The Commerce Department’s Bureau of Industry and Security (BIS) is threatening to suspend a new program to ease dual-use export controls on certain high-technology exports to companies in China that BIS deems to be trusted, because China and the U.S. have not completed negotiations for a program-specific inspection agreement.
The Validated End User (VEU) program, operated by BIS, is in danger of being suspended prior to the end of the Bush administration, said Commerce Department Assistant Secretary Christopher Wall in a Dec. 17 interview. The threat arose because China would not agree to a VEU-specific inspection regime which included statements from the Ministry of Commerce(MOFCOM) on the end use of the dual-use technology exports covered by the program, Wall said. The two countries are currently in negotiations on the new language, Wall said.
He declined to lay out any U.S. proposals, but did say that the bilateral negotiations have “moved to an advanced point.”
Additionally, Wall predicted that the completion of the agreement is “possible” before the end of the Bush administration, but added that “I’m not able to speak for the Chinese on that. It’s amatter for them to decide.” The consequences of a failure to complete such an agreement under the Bush administration include the possible suspension of the program for China before President George W. Bush leaves office, Wall said. However, Wall and another U.S. official both insisted that India’s VEUprogram would continue to move forward. According to the other U.S. official who spoke earlier in the day, the U.S. was waiting to see if China would “ink” a deal before it officially accepted any language itself.
The VEU program currently grants U.S. exporters a standing license to export specified controlled high-technology goods to the five Chinese firms that have been approved for the program. Currently, VEU companies are inspected under the 2004 End User Verification Understanding, Wall said. Those inspections are still carried out, Wall said. “There has been no breakdown in the program at all,” he insisted, denying another U.S. official’s claim that China this year backed away from a 2008 deal to allow inspections of VEU companies under the EUVU. Instead, BIS wants a VEU specific program to “specifically address VEU issues and obtain enduse statements from MOFCOM,” Wall said. BIS wants these statements included in the agreement to reduce the administrative burden for Chinese companies that import goods underthe VEU program. “That doesn’t go to the issue safety; that goes toward trade enhancement,” Wall said.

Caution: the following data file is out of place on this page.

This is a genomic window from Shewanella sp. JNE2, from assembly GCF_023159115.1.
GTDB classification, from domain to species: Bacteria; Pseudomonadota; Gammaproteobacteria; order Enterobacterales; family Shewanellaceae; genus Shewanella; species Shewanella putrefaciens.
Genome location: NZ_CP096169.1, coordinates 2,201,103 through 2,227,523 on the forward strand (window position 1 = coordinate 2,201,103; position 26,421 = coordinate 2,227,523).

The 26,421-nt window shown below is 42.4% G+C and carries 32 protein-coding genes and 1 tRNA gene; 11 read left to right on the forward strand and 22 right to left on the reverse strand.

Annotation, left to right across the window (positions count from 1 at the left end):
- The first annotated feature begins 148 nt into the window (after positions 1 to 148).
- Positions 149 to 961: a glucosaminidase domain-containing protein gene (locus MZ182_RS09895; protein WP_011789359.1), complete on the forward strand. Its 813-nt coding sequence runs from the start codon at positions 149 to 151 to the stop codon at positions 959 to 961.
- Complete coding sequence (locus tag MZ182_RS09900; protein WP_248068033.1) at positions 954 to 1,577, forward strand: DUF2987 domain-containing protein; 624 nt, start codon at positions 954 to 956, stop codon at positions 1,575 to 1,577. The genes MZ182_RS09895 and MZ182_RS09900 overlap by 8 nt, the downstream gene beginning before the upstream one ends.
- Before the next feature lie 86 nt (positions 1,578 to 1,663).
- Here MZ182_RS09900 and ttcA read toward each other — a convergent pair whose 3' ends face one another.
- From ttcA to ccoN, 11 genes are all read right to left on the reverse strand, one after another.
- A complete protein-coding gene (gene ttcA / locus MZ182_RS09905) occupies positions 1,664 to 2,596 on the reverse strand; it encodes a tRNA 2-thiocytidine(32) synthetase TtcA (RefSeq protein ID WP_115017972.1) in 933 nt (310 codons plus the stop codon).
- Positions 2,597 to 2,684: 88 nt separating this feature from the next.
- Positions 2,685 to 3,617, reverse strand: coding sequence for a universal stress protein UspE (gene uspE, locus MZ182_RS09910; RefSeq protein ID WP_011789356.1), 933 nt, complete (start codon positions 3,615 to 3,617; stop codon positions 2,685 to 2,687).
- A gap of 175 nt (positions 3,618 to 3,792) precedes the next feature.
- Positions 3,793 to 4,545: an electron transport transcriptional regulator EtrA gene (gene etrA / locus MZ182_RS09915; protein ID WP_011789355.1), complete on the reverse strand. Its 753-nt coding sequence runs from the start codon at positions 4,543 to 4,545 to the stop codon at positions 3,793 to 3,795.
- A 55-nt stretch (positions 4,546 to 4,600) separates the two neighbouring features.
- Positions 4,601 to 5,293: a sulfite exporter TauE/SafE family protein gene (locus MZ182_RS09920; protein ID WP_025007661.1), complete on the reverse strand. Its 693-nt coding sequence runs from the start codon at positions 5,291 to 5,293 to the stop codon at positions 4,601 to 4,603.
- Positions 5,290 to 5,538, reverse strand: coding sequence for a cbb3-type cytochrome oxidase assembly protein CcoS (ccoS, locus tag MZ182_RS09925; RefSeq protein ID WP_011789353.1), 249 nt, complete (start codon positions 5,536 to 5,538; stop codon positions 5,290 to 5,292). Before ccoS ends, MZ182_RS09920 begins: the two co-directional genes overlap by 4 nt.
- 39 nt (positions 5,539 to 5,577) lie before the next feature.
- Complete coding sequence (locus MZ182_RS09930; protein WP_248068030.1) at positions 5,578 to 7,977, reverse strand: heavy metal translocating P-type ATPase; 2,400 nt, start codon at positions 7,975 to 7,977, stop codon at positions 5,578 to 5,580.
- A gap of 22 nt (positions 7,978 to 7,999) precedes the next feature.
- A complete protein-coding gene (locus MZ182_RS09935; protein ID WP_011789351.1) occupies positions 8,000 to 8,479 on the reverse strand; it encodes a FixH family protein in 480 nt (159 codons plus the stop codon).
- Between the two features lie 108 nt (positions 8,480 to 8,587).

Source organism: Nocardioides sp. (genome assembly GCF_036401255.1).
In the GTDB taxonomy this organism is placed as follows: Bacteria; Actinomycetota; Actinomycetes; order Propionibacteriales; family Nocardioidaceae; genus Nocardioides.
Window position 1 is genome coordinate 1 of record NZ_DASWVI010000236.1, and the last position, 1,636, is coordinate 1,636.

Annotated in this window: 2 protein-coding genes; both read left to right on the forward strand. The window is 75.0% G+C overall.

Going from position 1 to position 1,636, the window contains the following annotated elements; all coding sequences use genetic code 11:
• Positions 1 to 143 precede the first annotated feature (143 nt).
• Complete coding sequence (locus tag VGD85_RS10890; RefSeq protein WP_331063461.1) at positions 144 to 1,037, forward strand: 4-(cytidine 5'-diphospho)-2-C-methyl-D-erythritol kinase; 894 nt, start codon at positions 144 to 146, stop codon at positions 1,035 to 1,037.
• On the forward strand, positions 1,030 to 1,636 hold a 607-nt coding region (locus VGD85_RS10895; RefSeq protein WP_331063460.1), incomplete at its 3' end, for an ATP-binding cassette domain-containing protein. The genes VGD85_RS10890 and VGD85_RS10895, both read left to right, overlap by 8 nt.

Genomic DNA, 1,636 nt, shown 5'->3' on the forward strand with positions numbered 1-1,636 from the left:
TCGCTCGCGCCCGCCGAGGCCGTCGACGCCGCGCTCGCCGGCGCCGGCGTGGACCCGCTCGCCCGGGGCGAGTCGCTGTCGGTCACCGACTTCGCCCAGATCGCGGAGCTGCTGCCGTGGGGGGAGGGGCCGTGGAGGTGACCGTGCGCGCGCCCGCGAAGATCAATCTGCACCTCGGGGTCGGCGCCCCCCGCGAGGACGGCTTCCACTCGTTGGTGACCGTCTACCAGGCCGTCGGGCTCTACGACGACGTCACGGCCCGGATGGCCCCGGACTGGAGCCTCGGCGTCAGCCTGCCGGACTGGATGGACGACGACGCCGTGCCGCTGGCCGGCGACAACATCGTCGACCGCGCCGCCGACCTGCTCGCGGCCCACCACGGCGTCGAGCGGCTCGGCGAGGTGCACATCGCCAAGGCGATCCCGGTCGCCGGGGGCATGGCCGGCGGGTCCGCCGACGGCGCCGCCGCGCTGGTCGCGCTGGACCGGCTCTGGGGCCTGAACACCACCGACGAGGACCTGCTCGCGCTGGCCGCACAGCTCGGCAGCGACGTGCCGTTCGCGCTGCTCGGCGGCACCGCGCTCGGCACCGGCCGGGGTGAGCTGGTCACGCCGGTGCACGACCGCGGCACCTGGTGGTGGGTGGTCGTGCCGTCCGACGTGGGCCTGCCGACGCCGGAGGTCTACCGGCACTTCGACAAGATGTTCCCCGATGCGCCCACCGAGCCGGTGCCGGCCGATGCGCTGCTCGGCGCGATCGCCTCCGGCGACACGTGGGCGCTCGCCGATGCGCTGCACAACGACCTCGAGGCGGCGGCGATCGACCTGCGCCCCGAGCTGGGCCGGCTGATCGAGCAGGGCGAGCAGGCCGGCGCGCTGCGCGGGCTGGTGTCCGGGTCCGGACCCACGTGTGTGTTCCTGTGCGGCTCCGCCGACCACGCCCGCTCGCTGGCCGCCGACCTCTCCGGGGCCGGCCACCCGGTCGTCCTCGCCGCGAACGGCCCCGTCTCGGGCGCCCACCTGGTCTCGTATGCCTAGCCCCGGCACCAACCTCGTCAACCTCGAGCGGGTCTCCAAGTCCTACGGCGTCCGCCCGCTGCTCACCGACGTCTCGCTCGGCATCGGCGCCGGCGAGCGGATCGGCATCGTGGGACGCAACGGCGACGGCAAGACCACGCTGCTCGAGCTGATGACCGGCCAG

The head of BIS, Undersecretary of Commerce Mario Mancuso, has “long said” the VEU program will not be a “gray area” when the Bush administration leaves office on Jan. 20, the official said. If the U.S. and China are not able to reach an agreement on end-user inspections,“we will resolve it for them” by suspending the program, the official said.
The U.S. official said media reports that the VEU program had already been canceled were“premature,” and noted that U.S. companies and their Chinese partners currently under the VEU program could continue to ship approved items. A GAO oversight report released in October recommended the Commerce Department suspendthe VEU program, until it can amend or reach a new agreement that allows the conduct of VEU specificon-site reviews in China to protect against diversion of semiconductor equipment and materials to unintended uses (Inside U.S. Trade, Nov. 14) The Chinese may be incorrectly assuming they can successfully push for more decontrolled high-tech exports under the incoming Obama administration, one informed source suggested onDec. 17. “I hope they are not thinking they can just get a better deal while waiting for a newadministration,” this source said. “That’s a misreading of the situation; this is not a partisan question. These are fundamental national security concerns that [the Bush administration] inherited from the Clinton administration.”